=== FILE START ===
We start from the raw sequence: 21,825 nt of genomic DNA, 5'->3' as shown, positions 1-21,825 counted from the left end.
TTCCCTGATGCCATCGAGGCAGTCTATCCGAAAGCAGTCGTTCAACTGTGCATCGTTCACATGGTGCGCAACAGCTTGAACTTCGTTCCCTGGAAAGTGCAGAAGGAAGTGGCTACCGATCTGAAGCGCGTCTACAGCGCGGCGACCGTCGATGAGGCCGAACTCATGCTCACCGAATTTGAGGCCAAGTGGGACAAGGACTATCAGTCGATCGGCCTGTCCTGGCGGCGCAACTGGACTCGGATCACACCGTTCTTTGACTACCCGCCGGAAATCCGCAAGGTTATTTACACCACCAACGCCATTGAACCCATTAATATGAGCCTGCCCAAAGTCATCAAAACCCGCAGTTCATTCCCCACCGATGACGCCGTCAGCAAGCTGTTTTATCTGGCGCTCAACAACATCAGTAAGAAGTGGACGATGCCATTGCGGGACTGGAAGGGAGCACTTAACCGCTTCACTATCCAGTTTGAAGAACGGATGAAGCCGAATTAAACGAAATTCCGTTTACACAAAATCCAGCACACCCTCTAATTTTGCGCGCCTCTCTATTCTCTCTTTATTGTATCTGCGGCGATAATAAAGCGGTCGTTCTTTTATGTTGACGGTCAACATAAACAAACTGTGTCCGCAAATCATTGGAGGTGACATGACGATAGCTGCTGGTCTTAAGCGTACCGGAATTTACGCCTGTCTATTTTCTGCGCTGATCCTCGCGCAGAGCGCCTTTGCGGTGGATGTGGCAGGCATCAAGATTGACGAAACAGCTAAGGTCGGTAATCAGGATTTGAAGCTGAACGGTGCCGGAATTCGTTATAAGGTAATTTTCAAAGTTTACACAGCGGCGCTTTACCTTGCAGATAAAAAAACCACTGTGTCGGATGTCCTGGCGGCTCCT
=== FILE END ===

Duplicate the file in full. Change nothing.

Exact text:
We start from the raw sequence: 21,825 nt of genomic DNA, 5'->3' as shown, positions 1-21,825 counted from the left end.
TTCCCTGATGCCATCGAGGCAGTCTATCCGAAAGCAGTCGTTCAACTGTGCATCGTTCACATGGTGCGCAACAGCTTGAACTTCGTTCCCTGGAAAGTGCAGAAGGAAGTGGCTACCGATCTGAAGCGCGTCTACAGCGCGGCGACCGTCGATGAGGCCGAACTCATGCTCACCGAATTTGAGGCCAAGTGGGACAAGGACTATCAGTCGATCGGCCTGTCCTGGCGGCGCAACTGGACTCGGATCACACCGTTCTTTGACTACCCGCCGGAAATCCGCAAGGTTATTTACACCACCAACGCCATTGAACCCATTAATATGAGCCTGCCCAAAGTCATCAAAACCCGCAGTTCATTCCCCACCGATGACGCCGTCAGCAAGCTGTTTTATCTGGCGCTCAACAACATCAGTAAGAAGTGGACGATGCCATTGCGGGACTGGAAGGGAGCACTTAACCGCTTCACTATCCAGTTTGAAGAACGGATGAAGCCGAATTAAACGAAATTCCGTTTACACAAAATCCAGCACACCCTCTAATTTTGCGCGCCTCTCTATTCTCTCTTTATTGTATCTGCGGCGATAATAAAGCGGTCGTTCTTTTATGTTGACGGTCAACATAAACAAACTGTGTCCGCAAATCATTGGAGGTGACATGACGATAGCTGCTGGTCTTAAGCGTACCGGAATTTACGCCTGTCTATTTTCTGCGCTGATCCTCGCGCAGAGCGCCTTTGCGGTGGATGTGGCAGGCATCAAGATTGACGAAACAGCTAAGGTCGGTAATCAGGATTTGAAGCTGAACGGTGCCGGAATTCGTTATAAGGTAATTTTCAAAGTTTACACAGCGGCGCTTTACCTTGCAGATAAAAAAACCACTGTGTCGGATGTCCTGGCGGCTCCT